How to optimize Immunization Supply Management at different levels of the health system in Oromia Region? An implementation science research
Background: In programs like immunization having strong supply management is important to benefit all the necessary inputs of the health system. In Ethiopia, it has been found, that vaccine availability at service delivery points is low. Moreover, the implementation barriers related to Immunization Supply Management are vague at each level of the health system.
Aim: This study aimed to explore the practice, barriers and alternative strategies related to immunization supply management in the Oromia region, west Ethiopia.
Methods: A phenomenological qualitative approach was used. The data was collected using interview guides among 27 key informants from health posts, health centers, woreda health office, regional hub and Ethiopian Pharmaceutical supply Agency from June 15 to July 10, 2020. All the audio data were independently transcribed verbatim from Amharic and Afaan Oromo languages after repeatedly listening to the records and then translated into the English. The translated transcription documents were imported into Open Code software 4.02 for the purpose of coding. The coding was performed by three experts independently. Thematic analysis was utilized for the analysis of the data.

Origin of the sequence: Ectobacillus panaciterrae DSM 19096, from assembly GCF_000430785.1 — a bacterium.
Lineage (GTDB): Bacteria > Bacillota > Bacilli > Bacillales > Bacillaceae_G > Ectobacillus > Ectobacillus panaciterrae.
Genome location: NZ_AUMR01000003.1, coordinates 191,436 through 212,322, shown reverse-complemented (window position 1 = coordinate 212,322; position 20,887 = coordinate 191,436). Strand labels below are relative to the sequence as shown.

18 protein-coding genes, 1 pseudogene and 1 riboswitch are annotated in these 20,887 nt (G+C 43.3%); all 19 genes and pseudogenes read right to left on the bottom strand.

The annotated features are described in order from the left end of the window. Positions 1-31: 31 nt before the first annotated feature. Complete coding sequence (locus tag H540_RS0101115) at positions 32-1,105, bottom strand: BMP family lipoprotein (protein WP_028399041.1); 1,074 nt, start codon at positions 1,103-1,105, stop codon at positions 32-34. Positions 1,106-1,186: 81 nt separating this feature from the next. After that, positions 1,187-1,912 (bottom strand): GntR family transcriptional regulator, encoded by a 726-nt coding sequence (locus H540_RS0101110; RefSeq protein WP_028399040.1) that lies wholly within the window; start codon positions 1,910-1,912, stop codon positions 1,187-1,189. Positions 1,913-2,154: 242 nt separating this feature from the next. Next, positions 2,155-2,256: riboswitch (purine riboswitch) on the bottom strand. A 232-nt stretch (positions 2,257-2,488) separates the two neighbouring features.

Results: The immunization supply management practices were categorized into three themes: Vaccine forecast, vaccine request & delivery and stock management of vaccines. Organizational (lack of reviewing processes, lack of transportation, lack of refrigerators, interrupted power supply, absence of vaccine forecasting team, unavailability of performance evaluation reports and lack of electricity), technical (lack of standard leger book and lack of vaccine requisition form) and behavioral (lack of accountability, skill gaps and negligence) barriers were the main determinants that affect vaccine availability. The alternative strategies to optimize the ISM include local data-based forecasting, direct delivery of the vaccine to health facilities, transforming the ISM through digitalization and to establish accountability.
Conclusion: This study showed that the existing immunization supply management practice is not optimal. Organizational, technical, and behavioral barriers were the identified determinants for low availability. Therefore, program managers and policymakers should emphasize addressing the identified barriers and tailoring the alternative strategies to ensure the availability of vaccines at the point of service delivery. [Ethiop. J. Health Dev. 2021; 35(SI-3):65-74]
Keywords: Immunization, Implementation research, Supply Management, Health system, Ethiopia